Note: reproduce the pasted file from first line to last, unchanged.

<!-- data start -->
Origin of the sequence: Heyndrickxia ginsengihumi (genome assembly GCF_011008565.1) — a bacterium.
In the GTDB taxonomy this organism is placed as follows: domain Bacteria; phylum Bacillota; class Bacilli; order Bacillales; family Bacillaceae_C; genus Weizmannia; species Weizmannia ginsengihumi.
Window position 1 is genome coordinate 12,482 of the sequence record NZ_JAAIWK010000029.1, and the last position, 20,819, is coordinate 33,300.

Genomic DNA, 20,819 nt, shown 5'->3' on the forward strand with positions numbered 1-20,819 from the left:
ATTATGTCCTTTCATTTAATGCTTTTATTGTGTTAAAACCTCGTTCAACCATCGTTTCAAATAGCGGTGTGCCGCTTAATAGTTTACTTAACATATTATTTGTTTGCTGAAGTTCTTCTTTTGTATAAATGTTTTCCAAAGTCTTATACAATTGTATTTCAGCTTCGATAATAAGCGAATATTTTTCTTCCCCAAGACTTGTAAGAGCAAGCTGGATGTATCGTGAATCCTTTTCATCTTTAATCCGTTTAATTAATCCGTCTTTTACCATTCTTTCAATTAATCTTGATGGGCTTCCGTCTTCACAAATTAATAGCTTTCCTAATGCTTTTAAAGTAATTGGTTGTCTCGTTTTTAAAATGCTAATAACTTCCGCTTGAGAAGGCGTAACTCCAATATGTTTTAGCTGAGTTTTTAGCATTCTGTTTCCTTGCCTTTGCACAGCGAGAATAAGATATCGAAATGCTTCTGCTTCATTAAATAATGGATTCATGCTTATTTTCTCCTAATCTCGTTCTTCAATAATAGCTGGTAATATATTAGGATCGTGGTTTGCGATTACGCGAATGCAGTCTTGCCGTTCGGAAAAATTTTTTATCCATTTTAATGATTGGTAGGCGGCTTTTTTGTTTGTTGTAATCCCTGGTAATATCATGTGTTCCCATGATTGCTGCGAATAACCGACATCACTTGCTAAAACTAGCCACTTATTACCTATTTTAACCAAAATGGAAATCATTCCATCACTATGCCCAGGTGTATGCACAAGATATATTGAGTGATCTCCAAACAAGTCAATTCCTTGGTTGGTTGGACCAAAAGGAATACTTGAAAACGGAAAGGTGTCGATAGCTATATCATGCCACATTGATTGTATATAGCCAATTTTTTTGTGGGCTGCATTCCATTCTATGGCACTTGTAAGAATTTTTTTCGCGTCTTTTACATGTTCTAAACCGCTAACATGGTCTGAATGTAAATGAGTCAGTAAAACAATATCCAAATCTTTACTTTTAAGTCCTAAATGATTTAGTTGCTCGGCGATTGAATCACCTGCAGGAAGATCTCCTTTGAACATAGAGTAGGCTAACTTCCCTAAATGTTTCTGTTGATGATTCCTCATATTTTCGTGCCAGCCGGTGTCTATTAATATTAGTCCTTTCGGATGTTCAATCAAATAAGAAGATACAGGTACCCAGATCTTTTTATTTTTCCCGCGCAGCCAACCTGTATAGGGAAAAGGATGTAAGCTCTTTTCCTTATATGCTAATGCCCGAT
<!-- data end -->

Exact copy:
Origin of the sequence: Heyndrickxia ginsengihumi (genome assembly GCF_011008565.1) — a bacterium.
In the GTDB taxonomy this organism is placed as follows: domain Bacteria; phylum Bacillota; class Bacilli; order Bacillales; family Bacillaceae_C; genus Weizmannia; species Weizmannia ginsengihumi.
Window position 1 is genome coordinate 12,482 of the sequence record NZ_JAAIWK010000029.1, and the last position, 20,819, is coordinate 33,300.

Genomic DNA, 20,819 nt, shown 5'->3' on the forward strand with positions numbered 1-20,819 from the left:
ATTATGTCCTTTCATTTAATGCTTTTATTGTGTTAAAACCTCGTTCAACCATCGTTTCAAATAGCGGTGTGCCGCTTAATAGTTTACTTAACATATTATTTGTTTGCTGAAGTTCTTCTTTTGTATAAATGTTTTCCAAAGTCTTATACAATTGTATTTCAGCTTCGATAATAAGCGAATATTTTTCTTCCCCAAGACTTGTAAGAGCAAGCTGGATGTATCGTGAATCCTTTTCATCTTTAATCCGTTTAATTAATCCGTCTTTTACCATTCTTTCAATTAATCTTGATGGGCTTCCGTCTTCACAAATTAATAGCTTTCCTAATGCTTTTAAAGTAATTGGTTGTCTCGTTTTTAAAATGCTAATAACTTCCGCTTGAGAAGGCGTAACTCCAATATGTTTTAGCTGAGTTTTTAGCATTCTGTTTCCTTGCCTTTGCACAGCGAGAATAAGATATCGAAATGCTTCTGCTTCATTAAATAATGGATTCATGCTTATTTTCTCCTAATCTCGTTCTTCAATAATAGCTGGTAATATATTAGGATCGTGGTTTGCGATTACGCGAATGCAGTCTTGCCGTTCGGAAAAATTTTTTATCCATTTTAATGATTGGTAGGCGGCTTTTTTGTTTGTTGTAATCCCTGGTAATATCATGTGTTCCCATGATTGCTGCGAATAACCGACATCACTTGCTAAAACTAGCCACTTATTACCTATTTTAACCAAAATGGAAATCATTCCATCACTATGCCCAGGTGTATGCACAAGATATATTGAGTGATCTCCAAACAAGTCAATTCCTTGGTTGGTTGGACCAAAAGGAATACTTGAAAACGGAAAGGTGTCGATAGCTATATCATGCCACATTGATTGTATATAGCCAATTTTTTTGTGGGCTGCATTCCATTCTATGGCACTTGTAAGAATTTTTTTCGCGTCTTTTACATGTTCTAAACCGCTAACATGGTCTGAATGTAAATGAGTCAGTAAAACAATATCCAAATCTTTACTTTTAAGTCCTAAATGATTTAGTTGCTCGGCGATTGAATCACCTGCAGGAAGATCTCCTTTGAACATAGAGTAGGCTAACTTCCCTAAATGTTTCTGTTGATGATTCCTCATATTTTCGTGCCAGCCGGTGTCTATTAATATTAGTCCTTTCGGATGTTCAATCAAATAAGAAGATACAGGTACCCAGATCTTTTTATTTTTCCCGCGCAGCCAACCTGTATAGGGAAAAGGATGTAAGCTCTTTTCCTTATATGCTAATGCCCGAT